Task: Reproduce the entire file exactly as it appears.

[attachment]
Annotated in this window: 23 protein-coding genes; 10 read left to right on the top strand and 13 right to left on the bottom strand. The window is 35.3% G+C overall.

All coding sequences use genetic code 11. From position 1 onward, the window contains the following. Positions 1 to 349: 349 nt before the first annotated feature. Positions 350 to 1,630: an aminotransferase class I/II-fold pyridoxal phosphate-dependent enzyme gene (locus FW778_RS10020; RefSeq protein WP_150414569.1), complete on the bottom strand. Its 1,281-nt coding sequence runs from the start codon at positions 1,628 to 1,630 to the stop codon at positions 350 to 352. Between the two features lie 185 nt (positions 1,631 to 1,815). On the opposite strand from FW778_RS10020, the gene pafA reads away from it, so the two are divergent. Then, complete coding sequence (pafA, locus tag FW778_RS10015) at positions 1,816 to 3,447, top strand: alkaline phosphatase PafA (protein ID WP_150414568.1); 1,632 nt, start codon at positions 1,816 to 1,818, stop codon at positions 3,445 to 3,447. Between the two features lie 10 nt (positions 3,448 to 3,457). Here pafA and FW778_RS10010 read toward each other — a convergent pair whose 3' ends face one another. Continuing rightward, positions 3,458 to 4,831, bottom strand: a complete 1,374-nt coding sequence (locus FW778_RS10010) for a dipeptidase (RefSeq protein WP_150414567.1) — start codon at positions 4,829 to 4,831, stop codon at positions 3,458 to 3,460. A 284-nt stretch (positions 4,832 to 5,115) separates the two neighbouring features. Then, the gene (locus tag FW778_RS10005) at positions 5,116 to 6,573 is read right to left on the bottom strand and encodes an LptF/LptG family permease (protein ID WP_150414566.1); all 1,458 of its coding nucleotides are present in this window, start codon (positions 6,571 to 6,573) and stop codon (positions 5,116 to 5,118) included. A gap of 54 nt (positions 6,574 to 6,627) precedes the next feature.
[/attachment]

Annotated in this window: 23 protein-coding genes; 10 read left to right on the top strand and 13 right to left on the bottom strand. The window is 35.3% G+C overall.

All coding sequences use genetic code 11. From position 1 onward, the window contains the following. Positions 1 to 349: 349 nt before the first annotated feature. Positions 350 to 1,630: an aminotransferase class I/II-fold pyridoxal phosphate-dependent enzyme gene (locus FW778_RS10020; RefSeq protein WP_150414569.1), complete on the bottom strand. Its 1,281-nt coding sequence runs from the start codon at positions 1,628 to 1,630 to the stop codon at positions 350 to 352. Between the two features lie 185 nt (positions 1,631 to 1,815). On the opposite strand from FW778_RS10020, the gene pafA reads away from it, so the two are divergent. Then, complete coding sequence (pafA, locus tag FW778_RS10015) at positions 1,816 to 3,447, top strand: alkaline phosphatase PafA (protein ID WP_150414568.1); 1,632 nt, start codon at positions 1,816 to 1,818, stop codon at positions 3,445 to 3,447. Between the two features lie 10 nt (positions 3,448 to 3,457). Here pafA and FW778_RS10010 read toward each other — a convergent pair whose 3' ends face one another. Continuing rightward, positions 3,458 to 4,831, bottom strand: a complete 1,374-nt coding sequence (locus FW778_RS10010) for a dipeptidase (RefSeq protein WP_150414567.1) — start codon at positions 4,829 to 4,831, stop codon at positions 3,458 to 3,460. A 284-nt stretch (positions 4,832 to 5,115) separates the two neighbouring features. Then, the gene (locus tag FW778_RS10005) at positions 5,116 to 6,573 is read right to left on the bottom strand and encodes an LptF/LptG family permease (protein ID WP_150414566.1); all 1,458 of its coding nucleotides are present in this window, start codon (positions 6,571 to 6,573) and stop codon (positions 5,116 to 5,118) included. A gap of 54 nt (positions 6,574 to 6,627) precedes the next feature.